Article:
Tuesday, November 22, 2011

The Sarcasm Report v.140

November 22, 2011
Restaurant Industry Stock Review – Nov. 2011

The U.S. economy is improving, albeit at a lower rate, but a sluggish labor market, over-supply of restaurants in the industry, higher gasoline prices, food cost inflation, a still-elevated unemployment level and weak income growth may weigh on industry profitability.

These factors may weigh on industry profitability? How can we know for sure!

That got me to thinking. What actually would hurt industry profitability? Here's a list I just thought up.

1. A slowing economy
2. A sluggish labor market (with high unemployment)
3. A restaurant glut
4. Higher gasoline prices
5. Food cost inflation
6. Weak income growth

The list just sort of popped into my head. There's no explaining the vision that came to me with crystal clarity. I didn't even hold a séance.

I only wish there was a way to match up my list with the Zacks Equity Research's list of current economic conditions which may (or may not) affect industry profitability. Only then could I know if my money was safe parked in a heavily weighted restaurant stock portfolio. Lacking that, I'm not about to do something impulsive based on seemingly well-grounded common sense conjecture though. You know why that is too. It's not like I really need to tell you.

Restaurant stocks for the long run! Double the profits or bust!


Scientific skeptics and atheists generally consider both religious and secular séances to be scams, or at least a form of pious fraud, citing a lack of empirical evidence.

Nonsense! If there is one thing I know for sure, it is that there has been no fraud in America for at least as long as I have been alive.

The subprime mortgage fiasco played out exactly as nature intended. Money was loaned to people with
"no income, no job and no assets" and then we the taxpayers bailed out the banks to support the excessive bonus structure of well-compensated high-level financial executives. See? No fraud. That's just good old fashioned American business.


Stagflationary Mark said...

4 Reasons to Love Restaurant Stocks

The National Restaurant News index, a measurement of more than 50 restaurant stocks, has risen 130% over the last 10 years, while the S&P 500 is up just 4%.

Buy high, sell higher? Hey, it worked in real estate until it didn't.

We'll always need food, and though restaurants may be a luxury to some, it's one of the first places our discretionary income goes.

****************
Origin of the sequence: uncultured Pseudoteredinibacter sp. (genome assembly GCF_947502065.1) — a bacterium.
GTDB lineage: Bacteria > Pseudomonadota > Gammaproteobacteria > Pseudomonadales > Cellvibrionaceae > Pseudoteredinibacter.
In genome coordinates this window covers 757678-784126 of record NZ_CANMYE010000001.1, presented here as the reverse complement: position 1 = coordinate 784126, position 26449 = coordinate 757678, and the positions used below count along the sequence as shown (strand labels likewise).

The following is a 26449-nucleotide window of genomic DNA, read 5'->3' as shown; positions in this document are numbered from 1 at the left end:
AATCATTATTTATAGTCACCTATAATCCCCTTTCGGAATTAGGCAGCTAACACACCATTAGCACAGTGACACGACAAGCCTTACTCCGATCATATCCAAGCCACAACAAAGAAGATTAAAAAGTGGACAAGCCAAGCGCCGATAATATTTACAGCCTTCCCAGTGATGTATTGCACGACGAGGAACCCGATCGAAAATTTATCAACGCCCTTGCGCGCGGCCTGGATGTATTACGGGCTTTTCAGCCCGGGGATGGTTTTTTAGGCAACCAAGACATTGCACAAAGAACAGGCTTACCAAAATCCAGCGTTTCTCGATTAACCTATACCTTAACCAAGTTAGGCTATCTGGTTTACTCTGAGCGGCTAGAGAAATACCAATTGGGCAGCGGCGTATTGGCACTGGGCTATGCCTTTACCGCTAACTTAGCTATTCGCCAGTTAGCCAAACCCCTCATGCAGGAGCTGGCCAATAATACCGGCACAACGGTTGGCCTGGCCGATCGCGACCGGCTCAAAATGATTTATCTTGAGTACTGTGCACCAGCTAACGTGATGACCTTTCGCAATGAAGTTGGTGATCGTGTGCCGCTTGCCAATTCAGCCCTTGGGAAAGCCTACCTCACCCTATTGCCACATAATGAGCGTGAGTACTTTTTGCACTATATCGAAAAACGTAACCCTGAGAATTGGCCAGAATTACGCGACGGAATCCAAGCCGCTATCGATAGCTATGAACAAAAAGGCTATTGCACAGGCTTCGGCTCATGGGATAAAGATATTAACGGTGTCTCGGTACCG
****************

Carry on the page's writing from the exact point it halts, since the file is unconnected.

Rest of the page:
We'll always need homes too. How did that work out? Further, words cannot express how bearish I am on discretionary income in the distant future. Perhaps it has something to do with today's 1.94% yield on 10-year Treasuries.

The biggest trend in retail these days is the shift online.

So if I shop at home instead of leaving the house (presumably at least in part because gasoline prices are high), then how do I actually end up at a restaurant?

It's a leap, but my guess is that more retail space will be occupied by service businesses, restaurants being a common example.

How did that optimistic theory work out in Detroit when manufacturing dried up? Were all those empty buildings put to good use?

If you've picked up a paper or turned on the TV in the last 10 years, you know the real growth in the world is coming from China and other parts of the developing world.

I am so bearish on those savvy Chinese and have been since late 2007.

China Shanghai Composite Index - 5 year Chart

dearieme said...

"I didn't even hold a séance." I did: I consulted Lord Keynes. "Tell me, Maynard" I said "how do you recommend we proceed?"

The great man paused and then carefully enunciated "I wouldn't start from here."

Troy said...

remember how the bicentennial was a pretty cool national party, even during the stressed 70s?

2026 will be the 250th, another significant milestone.

The baby boom was aged 15 to 30 in 1976, you can do the math on 2026.

If we can either somehow expand the oil supply such that it's under $2 again (or find a cost-effective alternative), and if we can reform health care to reverse 30 years of cost inflation, and if we can close the $500B/yr trade deficit, mebbe we'll make it to 2026.

As it stands now, I'm not entirely sure we're going to get there.

fried said...

Well, let's see, we are advised not to start from here, if we wish to get there, and there is looking very unlikely in any event.
Does Honey have room in her bunker?

getyourselfconnected said...

Happy Thanksgiving Mark. I want one of those bunkers!

fried said...

add to your list a possible implosion of the Euro and the huge downside for the US. MP over at CR is pounding the table on this, has been for a while and is especially concerned with an interview this am betweeen Oliver Sarkozy, of Carlyle, brother of the French prez and Altman, former Treasury Sec...both see the Euro as entering endgame. I will try to link the

Stagflationary Mark said...


I've shared this before and I'll no doubt share it again, lol.

This is your captain. I've got good news and bad news.

First the bad news. We're hopelessly lost.

Now the good news. We're making good time!

Stagflationary Mark said...


As it stands now, I'm not entirely sure we're going to get there.

If we can get energy prices down to the equivalent of $2 per barrel then just imagine the sheer number of robots that will be created to make our lives that much easier!

Stagflationary Mark said...


We just need to get onto the road not taken. ;)

Stagflationary Mark said...

GYSC (& all),

Happy Thanksgiving!